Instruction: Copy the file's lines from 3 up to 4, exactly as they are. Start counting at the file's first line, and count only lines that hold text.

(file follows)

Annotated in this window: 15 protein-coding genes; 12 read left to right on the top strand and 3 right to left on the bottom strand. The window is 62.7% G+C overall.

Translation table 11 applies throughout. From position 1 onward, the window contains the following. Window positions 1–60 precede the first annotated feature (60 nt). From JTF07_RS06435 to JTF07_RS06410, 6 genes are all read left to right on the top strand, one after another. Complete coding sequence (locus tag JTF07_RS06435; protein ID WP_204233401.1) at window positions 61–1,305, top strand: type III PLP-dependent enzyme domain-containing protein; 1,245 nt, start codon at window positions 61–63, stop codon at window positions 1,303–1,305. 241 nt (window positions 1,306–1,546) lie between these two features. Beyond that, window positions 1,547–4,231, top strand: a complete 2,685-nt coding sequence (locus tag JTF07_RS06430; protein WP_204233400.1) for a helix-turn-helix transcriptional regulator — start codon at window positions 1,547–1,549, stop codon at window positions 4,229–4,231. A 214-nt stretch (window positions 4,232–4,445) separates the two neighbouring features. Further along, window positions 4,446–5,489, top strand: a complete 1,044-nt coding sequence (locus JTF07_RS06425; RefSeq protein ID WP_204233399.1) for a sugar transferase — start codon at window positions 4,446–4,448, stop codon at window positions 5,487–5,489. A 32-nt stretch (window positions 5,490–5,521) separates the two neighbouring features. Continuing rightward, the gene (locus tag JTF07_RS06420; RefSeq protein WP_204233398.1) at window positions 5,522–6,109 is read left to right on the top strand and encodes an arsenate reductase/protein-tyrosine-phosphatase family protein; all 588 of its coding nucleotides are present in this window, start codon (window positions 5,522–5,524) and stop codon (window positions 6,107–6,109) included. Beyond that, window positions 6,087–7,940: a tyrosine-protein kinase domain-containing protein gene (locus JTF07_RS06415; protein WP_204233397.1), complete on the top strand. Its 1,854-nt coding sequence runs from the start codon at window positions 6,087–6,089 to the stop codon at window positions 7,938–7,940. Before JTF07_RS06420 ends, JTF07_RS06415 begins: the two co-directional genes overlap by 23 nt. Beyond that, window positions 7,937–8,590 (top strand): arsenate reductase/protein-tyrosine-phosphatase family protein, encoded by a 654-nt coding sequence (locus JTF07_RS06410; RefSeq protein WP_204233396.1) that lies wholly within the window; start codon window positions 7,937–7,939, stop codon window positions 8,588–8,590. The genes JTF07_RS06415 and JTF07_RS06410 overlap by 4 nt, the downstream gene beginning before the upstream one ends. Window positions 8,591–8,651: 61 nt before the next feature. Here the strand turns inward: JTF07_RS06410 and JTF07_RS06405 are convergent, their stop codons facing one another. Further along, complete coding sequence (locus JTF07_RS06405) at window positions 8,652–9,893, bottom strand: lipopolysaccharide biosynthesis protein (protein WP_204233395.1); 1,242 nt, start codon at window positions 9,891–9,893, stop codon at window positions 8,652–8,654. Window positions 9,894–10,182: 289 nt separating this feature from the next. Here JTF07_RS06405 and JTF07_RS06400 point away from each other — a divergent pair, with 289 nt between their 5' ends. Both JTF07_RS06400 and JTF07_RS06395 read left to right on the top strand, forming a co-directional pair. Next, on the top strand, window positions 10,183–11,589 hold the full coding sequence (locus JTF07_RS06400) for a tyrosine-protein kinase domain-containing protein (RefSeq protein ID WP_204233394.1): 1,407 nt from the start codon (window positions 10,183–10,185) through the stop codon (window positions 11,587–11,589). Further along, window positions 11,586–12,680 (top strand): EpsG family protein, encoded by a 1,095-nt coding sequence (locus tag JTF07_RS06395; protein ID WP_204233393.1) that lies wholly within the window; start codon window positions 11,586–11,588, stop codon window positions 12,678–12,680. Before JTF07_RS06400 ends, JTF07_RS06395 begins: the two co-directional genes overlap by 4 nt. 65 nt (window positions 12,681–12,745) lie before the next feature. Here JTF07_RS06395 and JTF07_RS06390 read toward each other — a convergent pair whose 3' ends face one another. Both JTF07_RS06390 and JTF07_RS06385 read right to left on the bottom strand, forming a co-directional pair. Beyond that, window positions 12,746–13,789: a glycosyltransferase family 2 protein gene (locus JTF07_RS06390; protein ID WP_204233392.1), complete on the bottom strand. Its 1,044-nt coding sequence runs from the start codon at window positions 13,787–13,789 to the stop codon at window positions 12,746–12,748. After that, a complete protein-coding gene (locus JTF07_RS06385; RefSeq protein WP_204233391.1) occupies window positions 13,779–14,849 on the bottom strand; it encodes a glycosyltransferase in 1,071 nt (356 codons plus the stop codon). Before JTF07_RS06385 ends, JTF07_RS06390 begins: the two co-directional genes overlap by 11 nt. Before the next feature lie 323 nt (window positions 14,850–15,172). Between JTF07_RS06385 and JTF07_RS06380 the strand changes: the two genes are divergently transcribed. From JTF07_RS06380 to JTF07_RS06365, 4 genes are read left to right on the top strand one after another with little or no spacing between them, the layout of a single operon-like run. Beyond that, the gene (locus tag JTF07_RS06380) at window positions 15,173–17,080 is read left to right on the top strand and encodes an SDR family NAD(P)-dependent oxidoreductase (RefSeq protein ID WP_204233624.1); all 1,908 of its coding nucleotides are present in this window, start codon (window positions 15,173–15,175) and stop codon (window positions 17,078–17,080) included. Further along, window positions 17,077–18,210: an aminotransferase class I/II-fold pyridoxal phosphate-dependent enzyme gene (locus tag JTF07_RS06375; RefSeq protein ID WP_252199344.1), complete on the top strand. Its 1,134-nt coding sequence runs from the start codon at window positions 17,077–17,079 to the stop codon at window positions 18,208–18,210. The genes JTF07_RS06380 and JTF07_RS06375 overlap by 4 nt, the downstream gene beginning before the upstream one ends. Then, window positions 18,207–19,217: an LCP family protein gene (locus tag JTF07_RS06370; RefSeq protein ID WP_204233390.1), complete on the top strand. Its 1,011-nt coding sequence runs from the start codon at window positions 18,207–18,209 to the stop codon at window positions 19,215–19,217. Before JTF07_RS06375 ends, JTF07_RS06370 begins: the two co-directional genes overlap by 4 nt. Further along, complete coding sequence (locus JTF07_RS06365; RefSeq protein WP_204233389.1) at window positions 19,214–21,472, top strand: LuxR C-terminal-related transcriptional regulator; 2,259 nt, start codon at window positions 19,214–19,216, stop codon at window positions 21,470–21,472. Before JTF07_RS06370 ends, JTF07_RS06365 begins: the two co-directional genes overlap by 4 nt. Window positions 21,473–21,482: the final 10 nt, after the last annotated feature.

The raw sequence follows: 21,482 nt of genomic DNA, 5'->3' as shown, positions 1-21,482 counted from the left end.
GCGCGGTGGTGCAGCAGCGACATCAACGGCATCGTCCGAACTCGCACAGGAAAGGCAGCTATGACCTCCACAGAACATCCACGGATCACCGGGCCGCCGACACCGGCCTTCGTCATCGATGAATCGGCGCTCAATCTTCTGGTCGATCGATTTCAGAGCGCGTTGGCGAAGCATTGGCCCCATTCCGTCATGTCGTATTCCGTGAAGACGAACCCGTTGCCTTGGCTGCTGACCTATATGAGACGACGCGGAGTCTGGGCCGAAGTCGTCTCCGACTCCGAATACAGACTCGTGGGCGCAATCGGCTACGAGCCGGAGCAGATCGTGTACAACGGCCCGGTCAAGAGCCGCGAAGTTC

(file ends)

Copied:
The raw sequence follows: 21,482 nt of genomic DNA, 5'->3' as shown, positions 1-21,482 counted from the left end.
GCGCGGTGGTGCAGCAGCGACATCAACGGCATCGTCCGAACTCGCACAGGAAAGGCAGCTATGACCTCCACAGAACATCCACGGATCACCGGGCCGCCGACACCGGCCTTCGTCATCGATGAATCGGCGCTCAATCTTCTGGTCGATCGATTTCAGAGCGCGTTGGCGAAGCATTGGCCCCATTCCGTCATGTCGTATTCCGTGAAGACGAACCCGTTGCCTTGGCTGCTGACCTATATGAGACGACGCGGAGTCTGGGCCGAAGTCGTCTCCGACTCCGAATACAGACTCGTGGGCGCAATCGGCTACGAGCCGGAGCAGATCGTGTACAACGGCCCGGTCAAGAGCCGCGAAGTTC